Dr Nazeef Yunus, Kogi state university lecturer of the Department of Islamic Studies, was on Friday denied bail by a Federal High Court, sitting in Abuja.
Dr Nazeef Yunus is facing trial for allegedly being a member of the Boko Haram sect.
The court equally refused bail to a businessman Alhaji Salami Abdullahi, and Umar Musa, who are being tried alongside the university don.
The three suspects were alleged to be the leaders of a Boko Haram cell in Kogi State.
The Abuja FHC,presided over by Justice Gabriel Kolawole, refused their bail applications in a ruling on Friday.
Justice Kolawole cited the murderous activities of the Boko Haram sect in the North East as the reason for the court's refusal to admit the accused persons to bail.
He particularly condemned the recent massacre of scores of innocent students of the Federal Government College, Buni Yadi in Yobe State by members of the Boko Haram.
Drawing attention to the incidents, Justice Kolawole said the court would fall short of its responsibility to dispense justice if it pretends that all is well in the country.
Although he admitted that the court retained its discretion to grant bail, he noted that the court was guided in exercising such discretion by the nature of the charge, the severity of punishment and the character of evidence, as well as the criminal record of the accused persons.
The judge also noted that the court considered the likelihood of a repetition of the offence before refusing the bail application.
According to him, even if the court opted to grant bail to the accused persons, the bail conditions would have been very stiff, considering the ongoing mindless campaign of terror launched by the Boko Haram sect in the past four weeks.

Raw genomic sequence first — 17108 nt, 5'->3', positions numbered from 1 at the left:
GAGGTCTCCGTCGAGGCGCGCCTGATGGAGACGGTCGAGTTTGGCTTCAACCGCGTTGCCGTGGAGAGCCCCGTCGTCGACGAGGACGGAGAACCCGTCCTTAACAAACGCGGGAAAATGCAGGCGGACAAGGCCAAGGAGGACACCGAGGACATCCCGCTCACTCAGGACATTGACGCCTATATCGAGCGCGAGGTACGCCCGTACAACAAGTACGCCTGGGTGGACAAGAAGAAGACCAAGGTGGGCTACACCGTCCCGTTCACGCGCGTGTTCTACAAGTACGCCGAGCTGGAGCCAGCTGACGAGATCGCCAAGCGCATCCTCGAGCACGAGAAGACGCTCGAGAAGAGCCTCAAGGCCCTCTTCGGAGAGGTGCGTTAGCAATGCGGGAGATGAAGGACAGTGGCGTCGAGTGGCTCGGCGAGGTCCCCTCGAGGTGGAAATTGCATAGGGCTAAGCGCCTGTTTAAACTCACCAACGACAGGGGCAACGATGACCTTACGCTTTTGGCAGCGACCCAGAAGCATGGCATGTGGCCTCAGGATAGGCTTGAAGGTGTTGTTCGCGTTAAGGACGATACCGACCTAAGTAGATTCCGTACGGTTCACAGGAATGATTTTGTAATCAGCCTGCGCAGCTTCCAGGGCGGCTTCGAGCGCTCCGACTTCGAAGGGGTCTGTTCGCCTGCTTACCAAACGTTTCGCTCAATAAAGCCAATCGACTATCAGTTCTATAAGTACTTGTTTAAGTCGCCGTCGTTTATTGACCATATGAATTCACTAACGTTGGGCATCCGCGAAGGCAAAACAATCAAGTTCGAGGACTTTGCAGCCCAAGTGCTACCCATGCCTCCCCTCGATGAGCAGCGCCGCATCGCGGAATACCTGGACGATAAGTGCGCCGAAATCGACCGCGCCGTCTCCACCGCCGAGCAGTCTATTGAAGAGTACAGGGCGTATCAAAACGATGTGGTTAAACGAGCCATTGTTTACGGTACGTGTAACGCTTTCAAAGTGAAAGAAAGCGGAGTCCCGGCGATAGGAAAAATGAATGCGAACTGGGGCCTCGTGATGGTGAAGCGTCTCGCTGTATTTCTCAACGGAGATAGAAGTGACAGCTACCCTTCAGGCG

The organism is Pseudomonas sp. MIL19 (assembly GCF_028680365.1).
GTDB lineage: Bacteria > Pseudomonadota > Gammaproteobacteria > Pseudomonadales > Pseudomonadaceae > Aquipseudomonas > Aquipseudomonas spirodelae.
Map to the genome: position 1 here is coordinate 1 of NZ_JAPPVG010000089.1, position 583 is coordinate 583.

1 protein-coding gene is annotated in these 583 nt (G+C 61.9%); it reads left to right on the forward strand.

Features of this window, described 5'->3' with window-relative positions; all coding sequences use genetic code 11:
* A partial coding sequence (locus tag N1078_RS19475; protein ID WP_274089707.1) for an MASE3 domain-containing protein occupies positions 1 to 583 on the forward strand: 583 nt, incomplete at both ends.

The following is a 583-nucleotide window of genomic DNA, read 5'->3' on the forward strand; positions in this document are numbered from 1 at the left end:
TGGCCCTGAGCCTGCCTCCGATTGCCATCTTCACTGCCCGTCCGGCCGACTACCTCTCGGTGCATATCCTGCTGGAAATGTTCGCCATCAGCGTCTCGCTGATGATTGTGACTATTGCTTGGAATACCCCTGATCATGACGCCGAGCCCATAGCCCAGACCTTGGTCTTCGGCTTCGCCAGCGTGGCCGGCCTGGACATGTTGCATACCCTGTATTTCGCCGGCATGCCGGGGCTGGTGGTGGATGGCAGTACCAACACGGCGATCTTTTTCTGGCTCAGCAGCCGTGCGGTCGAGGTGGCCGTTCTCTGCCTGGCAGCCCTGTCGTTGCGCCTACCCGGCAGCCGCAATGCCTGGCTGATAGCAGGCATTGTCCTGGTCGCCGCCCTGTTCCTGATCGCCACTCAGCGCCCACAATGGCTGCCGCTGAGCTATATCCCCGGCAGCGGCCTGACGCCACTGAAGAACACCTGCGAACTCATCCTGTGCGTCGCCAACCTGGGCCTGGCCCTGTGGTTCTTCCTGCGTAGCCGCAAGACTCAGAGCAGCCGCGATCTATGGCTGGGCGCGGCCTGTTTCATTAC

"I am a bit constrained that granting the accused persons bail will be very strict, but to do this, will lead to the court imposing outlandish bail conditions," he said.
Justice Kolawole was of the view that granting bail and then imposing stringent conditions that the accused persons could not meet up with, was like giving a gift with the right and collecting it with the left hand.
He said, "It is the severity of the crime that matters, and one is hesitant to grant bail.
"This may not be a period for the court to embark on fanciful and sterile judicial analysis so that the court cannot send out wrong signals."
Justice Kolawole added that the duty of the court in view of the current situation in the
country was to assist the state to address the security challenges, adding that issues of national security could not be regarded as extraneous issues.
Abdullahi, the 2nd accused person, had asked the court to grant him bail to enable him to treat an ailment, but Justice Kolawole ruled that the said health challenge could be handled by a clinic in the prison as long as he had regular access to medical attention.
After refusing the bail applications, Justice Kolawole ordered and granted accelerated hearing of the terrorism case.
The trial of the accused persons will commence on March 18.